The GCHAH progressed quickly during its first few years. Architectural historian Kurt Forster became the first director; he was hired in October 1983 and began leading the GCHCH in the fall of 1984. In an effort to create a premier repository for manuscript collections related to artists and the field of art history at the GCHAH, Forster added the Archives of the History of Art. Not only did the Archives serve as a repository for materials on art history, but it also housed the historical records of the Museum and the Trust. In the fall of 1985 the GCHAH launched the Visiting Scholar Program, inviting 17 scholars and fellows to explore the theme “Aesthetic Experience and Affinities Among the Arts.”

Due to expanded operations and limited space at the original J. Paul Getty Museum in Pacific Palisades, California, the various programs of the J. Paul Getty Trust were located at different sites throughout the Los Angeles basin during the 1980s and early 1990s. The Trust's vision was to bring together most of their programs at a single site, but until that vision became a reality, the GCHAH was "temporarily" located in the First Federal Building at 401 Wilshire Boulevard in Santa Monica, California. The construction of the new Getty Center in Brentwood took longer than originally anticipated and 401 Wilshire was occupied by the GCHAH from 1983 to 1997.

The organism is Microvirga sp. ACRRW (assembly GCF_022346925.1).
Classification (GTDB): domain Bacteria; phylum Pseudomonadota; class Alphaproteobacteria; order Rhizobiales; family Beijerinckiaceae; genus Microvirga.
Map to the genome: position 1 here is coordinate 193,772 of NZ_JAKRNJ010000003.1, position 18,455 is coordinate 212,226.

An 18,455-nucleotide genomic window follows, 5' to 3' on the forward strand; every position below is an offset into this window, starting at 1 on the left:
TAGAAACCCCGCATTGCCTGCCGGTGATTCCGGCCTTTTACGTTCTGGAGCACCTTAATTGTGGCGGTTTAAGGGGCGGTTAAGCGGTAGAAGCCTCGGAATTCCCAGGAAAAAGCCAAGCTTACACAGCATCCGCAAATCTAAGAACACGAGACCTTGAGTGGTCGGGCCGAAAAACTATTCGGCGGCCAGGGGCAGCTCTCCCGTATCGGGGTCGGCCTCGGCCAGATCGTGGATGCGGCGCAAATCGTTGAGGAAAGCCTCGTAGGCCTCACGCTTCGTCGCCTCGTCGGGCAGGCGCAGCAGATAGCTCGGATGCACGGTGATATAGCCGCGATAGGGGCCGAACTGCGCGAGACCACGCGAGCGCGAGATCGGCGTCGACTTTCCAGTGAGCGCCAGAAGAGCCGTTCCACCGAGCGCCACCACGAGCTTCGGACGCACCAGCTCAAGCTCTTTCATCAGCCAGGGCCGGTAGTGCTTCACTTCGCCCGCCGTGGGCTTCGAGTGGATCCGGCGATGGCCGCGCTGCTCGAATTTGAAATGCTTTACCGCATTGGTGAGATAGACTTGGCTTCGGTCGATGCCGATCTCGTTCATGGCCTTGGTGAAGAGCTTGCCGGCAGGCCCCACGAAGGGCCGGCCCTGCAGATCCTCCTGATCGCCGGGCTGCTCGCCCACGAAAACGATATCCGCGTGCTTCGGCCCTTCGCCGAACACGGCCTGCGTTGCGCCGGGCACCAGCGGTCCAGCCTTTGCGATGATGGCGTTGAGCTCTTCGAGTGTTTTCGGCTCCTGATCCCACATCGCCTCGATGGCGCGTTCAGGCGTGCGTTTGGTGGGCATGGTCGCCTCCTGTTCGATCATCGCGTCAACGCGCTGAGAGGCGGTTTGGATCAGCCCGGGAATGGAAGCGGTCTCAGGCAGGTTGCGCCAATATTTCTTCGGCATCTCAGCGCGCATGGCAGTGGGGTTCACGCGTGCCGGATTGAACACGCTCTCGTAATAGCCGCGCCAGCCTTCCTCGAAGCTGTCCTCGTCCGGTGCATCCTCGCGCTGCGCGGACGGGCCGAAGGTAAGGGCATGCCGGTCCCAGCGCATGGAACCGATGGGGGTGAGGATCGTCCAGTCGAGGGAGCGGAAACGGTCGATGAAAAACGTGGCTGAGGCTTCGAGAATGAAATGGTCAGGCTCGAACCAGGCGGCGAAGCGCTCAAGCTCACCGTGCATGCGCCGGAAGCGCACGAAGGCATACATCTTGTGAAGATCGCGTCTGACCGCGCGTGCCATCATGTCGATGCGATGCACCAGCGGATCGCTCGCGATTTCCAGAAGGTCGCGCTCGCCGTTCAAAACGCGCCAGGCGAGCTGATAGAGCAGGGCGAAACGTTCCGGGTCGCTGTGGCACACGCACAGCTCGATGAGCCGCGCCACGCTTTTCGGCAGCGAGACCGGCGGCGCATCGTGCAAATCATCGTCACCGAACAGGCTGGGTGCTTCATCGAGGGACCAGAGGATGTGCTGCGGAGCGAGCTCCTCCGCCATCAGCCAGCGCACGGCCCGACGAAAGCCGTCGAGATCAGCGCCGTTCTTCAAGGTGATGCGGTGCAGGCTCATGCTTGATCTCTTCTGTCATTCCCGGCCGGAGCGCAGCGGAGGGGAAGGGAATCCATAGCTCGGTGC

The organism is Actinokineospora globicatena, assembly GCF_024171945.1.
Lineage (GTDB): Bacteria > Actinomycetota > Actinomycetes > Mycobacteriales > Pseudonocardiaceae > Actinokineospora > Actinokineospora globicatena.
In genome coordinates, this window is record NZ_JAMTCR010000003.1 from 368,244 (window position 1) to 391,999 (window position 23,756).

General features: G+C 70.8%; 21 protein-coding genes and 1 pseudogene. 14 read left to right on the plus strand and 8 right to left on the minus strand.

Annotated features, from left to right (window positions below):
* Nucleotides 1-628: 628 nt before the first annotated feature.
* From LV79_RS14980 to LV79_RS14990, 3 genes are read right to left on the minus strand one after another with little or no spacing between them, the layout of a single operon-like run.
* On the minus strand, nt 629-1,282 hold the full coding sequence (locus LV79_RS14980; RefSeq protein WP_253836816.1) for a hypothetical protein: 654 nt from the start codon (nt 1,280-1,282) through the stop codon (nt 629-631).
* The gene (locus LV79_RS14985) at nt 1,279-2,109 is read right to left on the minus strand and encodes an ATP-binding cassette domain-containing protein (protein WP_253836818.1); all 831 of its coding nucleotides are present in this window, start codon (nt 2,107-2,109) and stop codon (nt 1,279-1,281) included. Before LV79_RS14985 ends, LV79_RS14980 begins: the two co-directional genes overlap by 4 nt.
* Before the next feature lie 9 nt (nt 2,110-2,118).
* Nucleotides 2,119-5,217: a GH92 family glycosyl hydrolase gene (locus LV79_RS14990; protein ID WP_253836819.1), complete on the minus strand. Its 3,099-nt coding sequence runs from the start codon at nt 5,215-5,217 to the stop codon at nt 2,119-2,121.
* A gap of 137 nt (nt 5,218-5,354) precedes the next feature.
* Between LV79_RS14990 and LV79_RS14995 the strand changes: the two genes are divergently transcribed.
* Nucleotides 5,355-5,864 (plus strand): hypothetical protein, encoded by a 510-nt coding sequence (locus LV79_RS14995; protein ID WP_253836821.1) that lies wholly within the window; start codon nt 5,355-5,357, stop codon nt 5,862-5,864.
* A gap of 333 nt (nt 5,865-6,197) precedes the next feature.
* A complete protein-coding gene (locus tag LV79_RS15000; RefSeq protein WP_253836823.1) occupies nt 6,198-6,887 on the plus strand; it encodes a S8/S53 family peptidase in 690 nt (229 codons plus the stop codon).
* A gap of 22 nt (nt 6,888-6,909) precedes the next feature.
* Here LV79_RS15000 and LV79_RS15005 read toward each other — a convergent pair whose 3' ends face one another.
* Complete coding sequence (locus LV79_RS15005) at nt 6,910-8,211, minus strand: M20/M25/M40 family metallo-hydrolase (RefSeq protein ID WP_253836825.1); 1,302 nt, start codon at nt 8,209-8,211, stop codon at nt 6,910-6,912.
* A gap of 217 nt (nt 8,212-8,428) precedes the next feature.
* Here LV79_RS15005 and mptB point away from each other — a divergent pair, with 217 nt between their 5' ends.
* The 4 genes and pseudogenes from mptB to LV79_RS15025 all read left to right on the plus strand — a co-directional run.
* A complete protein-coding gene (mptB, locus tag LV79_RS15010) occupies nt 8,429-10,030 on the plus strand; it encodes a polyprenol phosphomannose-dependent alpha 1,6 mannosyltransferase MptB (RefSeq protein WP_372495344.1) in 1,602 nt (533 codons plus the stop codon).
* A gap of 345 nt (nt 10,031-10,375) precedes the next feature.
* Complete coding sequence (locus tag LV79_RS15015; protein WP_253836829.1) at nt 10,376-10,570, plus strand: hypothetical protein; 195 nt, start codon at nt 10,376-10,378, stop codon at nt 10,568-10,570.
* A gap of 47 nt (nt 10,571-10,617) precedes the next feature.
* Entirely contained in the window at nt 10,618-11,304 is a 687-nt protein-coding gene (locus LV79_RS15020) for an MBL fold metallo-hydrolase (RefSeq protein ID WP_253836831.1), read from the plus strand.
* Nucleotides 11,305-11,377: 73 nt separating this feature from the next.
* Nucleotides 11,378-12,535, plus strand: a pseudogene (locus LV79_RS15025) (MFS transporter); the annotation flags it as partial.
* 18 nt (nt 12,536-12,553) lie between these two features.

In order to fulfill its commitment to the development and diffusion of research in the history of art and the humanities, the GCHAH supported a variety of activities in resource collecting, scholarship, publications, exhibitions, conferences, and public lectures. 401 Wilshire was a “run-of-the-mill office building” that required considerable renovation to meet the GCHAH's growing need for both public and working spaces. Batey & Mack, a San Francisco firm, designed the first renovation of the temporary quarters for the GCHAH on two floors (floors 4 and 7) of 401 Wilshire. In 1991, the GCHAH expanded to occupy two more floors (floors 8 and 9), and Richard Meier & Partners, who were concurrently working on the Brentwood project, were retained to renovate the new floors. Floors 5 and 6 were also utilized, though it is unclear when they were first occupied by the GCHAH.